Express – Attaching Data to a Proxy Router


Forward an HTTP request from one server to another while attaching data to the request. In the example the user will select a file from the Portal-Server and attach the file data on a request to the API-Server. We will also attach the user identification that was returned from the Authentication-Server.

Encoding Type

When you make a POST request, you have to encode the data that forms the body of the request in some way [1]. This encoding type is communicated in the header field enctype, which has one of three values.

  • application/x-www-form-urlencoded – A URL encoded form, this is the default.
  • multipart/form-data – Multipart form with fields separated by a unique value. Used for uploading files.
  • text/plain – Sends the data without any encoding.

We will only concern ourselves with the first two encoding types.

Encoding: application/x-www-form-urlencoded

Submit the POST with the parameters encoded in the body as a string of key-value pairs. Each pair is separated by an ‘&’ and the pair is seperated by ‘=’.


The key value pairs are inserted into the body and can be extracted by the server with the bodyParser package. The key-value pairs can also be directly attached to the URL request, in which case they are retrieved from the req.query field. See implementation.

Encoding: multipart/form-data

Generally used for submitting file, or binary data. We will highlight the differences by manipulating the first example. We will keep everything else the same except for the encoding type. To retrieve the data on the server we will use the multer package.

The only difference in the multipart request as opposed to the urlencoded request is the in the body.

Content-Disposition: form-data; name="jobid"

Content-Disposition: form-data; name="jobname"


Instead of the ampersand delimited string of parameters, the parameters are now delimited by the unique boundary string “——WebKitFormBoundaryB2AGWn1yYcOCi0T9“. The boundary string is chosen in such a way as it does not appear anywhere else in the body data. Normally the programmer does not need to worry themselves about it, it is generated automatically. The boundary string is send in the HTTP content-type request header, appended to the type by a semicolon. See implementation.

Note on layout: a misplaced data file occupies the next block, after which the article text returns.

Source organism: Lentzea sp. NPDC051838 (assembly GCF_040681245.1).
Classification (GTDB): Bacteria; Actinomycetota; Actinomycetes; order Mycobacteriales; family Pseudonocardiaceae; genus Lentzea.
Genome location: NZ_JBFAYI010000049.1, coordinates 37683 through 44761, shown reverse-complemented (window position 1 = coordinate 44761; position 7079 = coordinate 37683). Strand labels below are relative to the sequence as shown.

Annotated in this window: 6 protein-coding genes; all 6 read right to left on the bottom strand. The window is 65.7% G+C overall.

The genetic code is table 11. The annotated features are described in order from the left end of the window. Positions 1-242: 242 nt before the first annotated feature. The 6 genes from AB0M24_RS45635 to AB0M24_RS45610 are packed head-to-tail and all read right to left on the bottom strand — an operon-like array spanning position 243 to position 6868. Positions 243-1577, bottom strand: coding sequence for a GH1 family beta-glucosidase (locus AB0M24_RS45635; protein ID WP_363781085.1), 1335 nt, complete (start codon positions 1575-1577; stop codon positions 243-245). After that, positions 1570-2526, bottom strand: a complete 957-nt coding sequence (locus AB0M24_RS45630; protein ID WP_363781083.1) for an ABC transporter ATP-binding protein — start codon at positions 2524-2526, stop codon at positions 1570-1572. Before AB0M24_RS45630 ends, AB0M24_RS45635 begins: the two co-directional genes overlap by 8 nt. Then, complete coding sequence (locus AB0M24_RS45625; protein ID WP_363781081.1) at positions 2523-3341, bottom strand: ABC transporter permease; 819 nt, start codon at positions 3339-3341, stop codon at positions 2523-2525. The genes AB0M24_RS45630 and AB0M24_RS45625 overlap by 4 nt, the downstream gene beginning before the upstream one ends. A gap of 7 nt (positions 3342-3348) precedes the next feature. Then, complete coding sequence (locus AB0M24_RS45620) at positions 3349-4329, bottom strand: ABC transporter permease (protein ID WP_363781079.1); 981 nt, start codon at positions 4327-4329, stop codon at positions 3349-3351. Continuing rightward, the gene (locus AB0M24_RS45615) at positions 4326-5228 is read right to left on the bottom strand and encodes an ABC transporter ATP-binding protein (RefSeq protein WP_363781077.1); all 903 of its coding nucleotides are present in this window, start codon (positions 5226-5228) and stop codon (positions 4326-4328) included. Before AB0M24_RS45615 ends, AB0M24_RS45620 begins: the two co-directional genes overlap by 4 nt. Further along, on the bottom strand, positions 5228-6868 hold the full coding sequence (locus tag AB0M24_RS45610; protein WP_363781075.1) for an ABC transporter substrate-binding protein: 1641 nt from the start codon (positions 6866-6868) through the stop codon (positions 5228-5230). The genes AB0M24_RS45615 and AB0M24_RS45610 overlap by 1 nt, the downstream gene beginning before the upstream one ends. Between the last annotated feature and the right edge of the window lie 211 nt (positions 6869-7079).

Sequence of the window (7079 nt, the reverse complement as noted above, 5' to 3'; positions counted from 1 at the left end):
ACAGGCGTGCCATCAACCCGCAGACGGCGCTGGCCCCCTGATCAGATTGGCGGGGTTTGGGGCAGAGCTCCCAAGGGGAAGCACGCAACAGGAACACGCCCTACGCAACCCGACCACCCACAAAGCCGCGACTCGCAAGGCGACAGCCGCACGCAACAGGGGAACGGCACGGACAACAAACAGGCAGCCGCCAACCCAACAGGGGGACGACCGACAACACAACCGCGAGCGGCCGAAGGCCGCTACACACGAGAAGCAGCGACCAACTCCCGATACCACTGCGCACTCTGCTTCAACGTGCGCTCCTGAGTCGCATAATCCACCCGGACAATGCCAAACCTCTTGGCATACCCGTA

Content-Type: multipart/form-data; boundary=----WebKitFormBoundaryB2AGWn1yYcOCi0T9

Attaching a file to a form

The simplest way to add a file is to include the file-input HTML tag on the form.

<input id="upload-dialog" type="file" name="fileupload">

The raw file is added to the body preceded by some file information. This is similar to how data fields get appended to the body.

Content-Disposition: form-data; name="fileupload"; filename="iama_text_file.txt"
Content-Type: text/plain

In here is some simple text.
Two lines to fancy it up a bit.


To retrieve the file on the server we will again use the multer package, except this time we’ll use the ‘single‘ method. This will place the file in the ‘uploads‘ subdirectory. Note, the parameter we pass matches the name we gave to the upload-dialog above.

multer({ dest: 'uploads/' }).single('fileupload')

If you now examine the uploads/ subdirectory, you’ll find a file with a hash file for a name. This is because do not want to save raw filenames to your file-system. The uploaded file information is stored in the req.file field (see below). You can file the saved filename as well as the original filename here. You can sanitize the filename and move or copy the file as you see fit.

fieldname: 'fileupload',
originalname: 'iama_text_file.txt',
encoding: '7bit',
mimetype: 'text/plain',
destination: 'uploads/',
filename: '5f66c866e68790a2c494275829acd0b8',
path: 'uploads/5f66c866e68790a2c494275829acd0b8',
size: 61

Attaching File Data to a Proxy